November 8th prompt…Adoption in Fiction
Comment on how adoption is portrayed in fiction, either as a fiction reader or writer. Adoption in classic fiction often centers on the orphan experience, from Oliver Twist and Little Men, to orphan Jane Eyre living with her aunt and cousins. Today there’s the Twilight series and others that use adoption to explain “families” comprised of various vampires. Talk about other examples of adoption used as a plot device in fiction. What types of adoption stories or adopted characters have resonated with you? Or haven’t? Are the feelings and experiences described authentically, accurately? Discuss. As a writer, do you have a fictional adopted character? What issues is this character dealing with? What is their deepest secret or desire? If you have a desire to educate your readers about adoption, what do you want them to learn?
I know I have read some fiction with an adoption theme, but honestly – I can’t remember who wrote it, or what the plot was – it would have been in the crime-fiction / forensic science genre. I think if it had been widely inaccurate I would have remembered. I haven’t seen or read the Twillight series. I do remember feeling a distinct connection to the two girls in the original Parent Trap – way back when. Not knowing the other sister existed struck such a deep chord, and perhaps that is what triggered me to wonder if I had siblings and my need to know. I think I was 9 or 10 when I saw it.
The books I did connect to as a child were animal stories – Black Beauty by Anna Sewell – I cried my eyes out, and read it multiple times – not adoption but yet the same. Another was The Black Stallion by Walter Farley and later novels – not really the same, but the same none the less.
As a teenager, I read the book The Outsiders by S E HInton – the feelings evoked as I read it, seemed to mirror some (many) of my feelings – can’t explain the feelings but filled with lots of angst. I have no idea how many times I read that book, and if I looked in one of the boxes from my youth, that book is probably one I kept.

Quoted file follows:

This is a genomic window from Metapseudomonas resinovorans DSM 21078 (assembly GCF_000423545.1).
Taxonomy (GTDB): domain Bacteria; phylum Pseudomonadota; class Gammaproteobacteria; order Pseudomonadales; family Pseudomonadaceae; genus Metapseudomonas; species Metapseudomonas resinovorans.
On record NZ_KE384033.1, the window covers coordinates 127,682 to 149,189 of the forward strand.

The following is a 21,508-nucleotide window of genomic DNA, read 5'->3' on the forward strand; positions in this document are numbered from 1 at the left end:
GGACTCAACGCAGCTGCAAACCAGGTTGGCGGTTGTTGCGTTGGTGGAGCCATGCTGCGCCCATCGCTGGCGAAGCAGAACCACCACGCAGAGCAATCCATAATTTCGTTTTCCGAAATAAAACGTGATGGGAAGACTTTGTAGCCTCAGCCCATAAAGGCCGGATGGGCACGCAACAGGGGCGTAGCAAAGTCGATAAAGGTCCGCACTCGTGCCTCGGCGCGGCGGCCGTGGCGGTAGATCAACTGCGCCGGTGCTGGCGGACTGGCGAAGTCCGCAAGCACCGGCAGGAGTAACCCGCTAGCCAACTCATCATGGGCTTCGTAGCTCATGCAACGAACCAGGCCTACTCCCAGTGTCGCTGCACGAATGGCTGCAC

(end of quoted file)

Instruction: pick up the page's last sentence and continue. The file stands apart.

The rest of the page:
The book I did get triggered by as an adult – while not in any way an adoption theme – the feelings it evoked in me were adoption themed. Jodi Picoult – My Sister’s Keeper. The child created to save her sister’s life, the focus on the sister she was supposed to save regardless of the cost to her. The way the parents (mother) was so focused on one child, and the others were just expected to be okay, if they were noticed at all. I know it wasn’t about adoption, but let’s be honest – the one adopted is the replacement child for many, the only means to become parents – there are parallels between the two. I know that it isn’t politically correct to say, and will raise hackles – but I would guess that many adoptees have thought of that over the years and had to deal with any feelings related to it. For many parents – we were Plan B, and now today, perhaps Plan C. I don’t say that meanly, or that the parent doesn’t love their child – it just is what it is – and really – adoption wouldn’t have been any babies Plan A either when you stop and think about it. Adoption is messy – it happens because of loss – why it is so important that the parents are in a good place if they dealt with infertility – is so the child isn’t treated as the replacement child, expected to be the perfect child, the one they would have had. No, that isn’t my story but I have seen that played out, and it makes me sad for the child, I’ve also seen families where the focus is only on one child, and the rest are just expected to adapt. Neither is the ideal choice for a child.